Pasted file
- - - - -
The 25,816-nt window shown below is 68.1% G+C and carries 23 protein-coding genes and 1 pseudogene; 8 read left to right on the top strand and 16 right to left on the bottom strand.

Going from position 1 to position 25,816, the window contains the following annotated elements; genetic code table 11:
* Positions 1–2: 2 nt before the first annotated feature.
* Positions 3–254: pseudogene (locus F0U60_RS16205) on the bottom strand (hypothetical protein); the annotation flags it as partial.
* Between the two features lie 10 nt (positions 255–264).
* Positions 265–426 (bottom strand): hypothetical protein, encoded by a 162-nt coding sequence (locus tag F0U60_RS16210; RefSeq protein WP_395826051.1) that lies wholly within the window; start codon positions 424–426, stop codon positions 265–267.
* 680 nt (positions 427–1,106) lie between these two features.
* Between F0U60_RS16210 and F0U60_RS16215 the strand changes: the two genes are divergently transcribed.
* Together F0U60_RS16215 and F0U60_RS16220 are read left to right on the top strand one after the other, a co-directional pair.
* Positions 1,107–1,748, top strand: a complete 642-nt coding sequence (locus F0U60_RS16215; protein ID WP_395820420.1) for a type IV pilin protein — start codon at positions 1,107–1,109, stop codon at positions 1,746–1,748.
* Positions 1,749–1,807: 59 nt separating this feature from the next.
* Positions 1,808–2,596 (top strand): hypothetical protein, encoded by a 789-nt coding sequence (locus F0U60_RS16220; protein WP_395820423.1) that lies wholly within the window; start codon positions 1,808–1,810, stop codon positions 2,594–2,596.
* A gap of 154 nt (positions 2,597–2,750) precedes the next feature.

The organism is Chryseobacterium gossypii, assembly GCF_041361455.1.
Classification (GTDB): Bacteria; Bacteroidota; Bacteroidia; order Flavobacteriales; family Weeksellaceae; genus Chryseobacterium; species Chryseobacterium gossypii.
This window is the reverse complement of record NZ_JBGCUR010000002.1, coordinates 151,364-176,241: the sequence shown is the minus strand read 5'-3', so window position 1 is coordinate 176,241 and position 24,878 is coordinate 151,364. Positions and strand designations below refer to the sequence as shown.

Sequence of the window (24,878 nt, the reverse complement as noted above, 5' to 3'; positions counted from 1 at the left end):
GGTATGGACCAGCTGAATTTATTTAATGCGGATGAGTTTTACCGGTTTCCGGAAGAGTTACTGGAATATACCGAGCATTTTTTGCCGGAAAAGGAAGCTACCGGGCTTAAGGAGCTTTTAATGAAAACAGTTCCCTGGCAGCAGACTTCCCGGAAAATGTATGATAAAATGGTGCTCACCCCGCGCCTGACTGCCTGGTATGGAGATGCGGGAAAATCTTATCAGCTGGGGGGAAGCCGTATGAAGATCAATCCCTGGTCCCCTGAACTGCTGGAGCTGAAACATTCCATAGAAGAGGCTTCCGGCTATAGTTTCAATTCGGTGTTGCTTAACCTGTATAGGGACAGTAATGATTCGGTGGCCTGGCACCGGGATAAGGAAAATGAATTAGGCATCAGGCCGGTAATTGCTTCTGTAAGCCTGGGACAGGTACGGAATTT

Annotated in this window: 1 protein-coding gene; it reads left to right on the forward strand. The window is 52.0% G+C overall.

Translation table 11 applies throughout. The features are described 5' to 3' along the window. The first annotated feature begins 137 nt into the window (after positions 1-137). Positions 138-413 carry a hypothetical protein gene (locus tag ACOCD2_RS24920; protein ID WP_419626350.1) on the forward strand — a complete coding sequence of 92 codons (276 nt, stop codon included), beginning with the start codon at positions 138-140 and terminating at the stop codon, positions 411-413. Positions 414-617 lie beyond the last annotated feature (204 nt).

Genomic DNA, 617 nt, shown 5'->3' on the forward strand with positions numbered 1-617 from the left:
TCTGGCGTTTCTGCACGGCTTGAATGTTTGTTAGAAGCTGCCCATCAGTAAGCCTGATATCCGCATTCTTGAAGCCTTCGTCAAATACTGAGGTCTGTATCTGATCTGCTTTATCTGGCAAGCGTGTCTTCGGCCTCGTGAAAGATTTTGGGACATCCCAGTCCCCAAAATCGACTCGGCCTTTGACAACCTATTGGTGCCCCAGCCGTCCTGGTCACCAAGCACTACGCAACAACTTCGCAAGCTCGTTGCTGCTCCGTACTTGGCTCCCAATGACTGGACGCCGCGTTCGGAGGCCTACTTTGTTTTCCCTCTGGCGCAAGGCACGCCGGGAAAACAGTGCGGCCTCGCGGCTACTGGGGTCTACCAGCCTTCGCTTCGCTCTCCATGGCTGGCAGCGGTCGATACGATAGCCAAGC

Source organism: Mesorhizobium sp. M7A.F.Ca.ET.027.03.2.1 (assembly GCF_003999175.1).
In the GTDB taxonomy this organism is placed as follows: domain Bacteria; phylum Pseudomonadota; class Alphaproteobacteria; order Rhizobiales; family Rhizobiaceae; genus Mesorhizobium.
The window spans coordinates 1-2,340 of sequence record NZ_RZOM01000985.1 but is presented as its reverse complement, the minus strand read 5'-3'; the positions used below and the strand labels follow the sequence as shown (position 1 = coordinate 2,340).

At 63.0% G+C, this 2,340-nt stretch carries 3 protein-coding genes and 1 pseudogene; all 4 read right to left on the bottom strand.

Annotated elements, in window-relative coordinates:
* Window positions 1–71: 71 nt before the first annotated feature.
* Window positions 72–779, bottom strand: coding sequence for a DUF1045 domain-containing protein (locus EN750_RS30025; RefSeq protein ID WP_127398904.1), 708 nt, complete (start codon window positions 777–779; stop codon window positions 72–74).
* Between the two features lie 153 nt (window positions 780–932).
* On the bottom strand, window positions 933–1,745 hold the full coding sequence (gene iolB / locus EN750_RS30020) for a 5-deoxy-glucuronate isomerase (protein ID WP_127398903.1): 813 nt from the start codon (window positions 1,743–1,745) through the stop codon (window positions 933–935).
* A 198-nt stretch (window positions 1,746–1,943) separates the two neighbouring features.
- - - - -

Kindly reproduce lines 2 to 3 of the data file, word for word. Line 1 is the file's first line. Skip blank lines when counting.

Going from position 1 to position 25,816, the window contains the following annotated elements; genetic code table 11:
* Positions 1–2: 2 nt before the first annotated feature.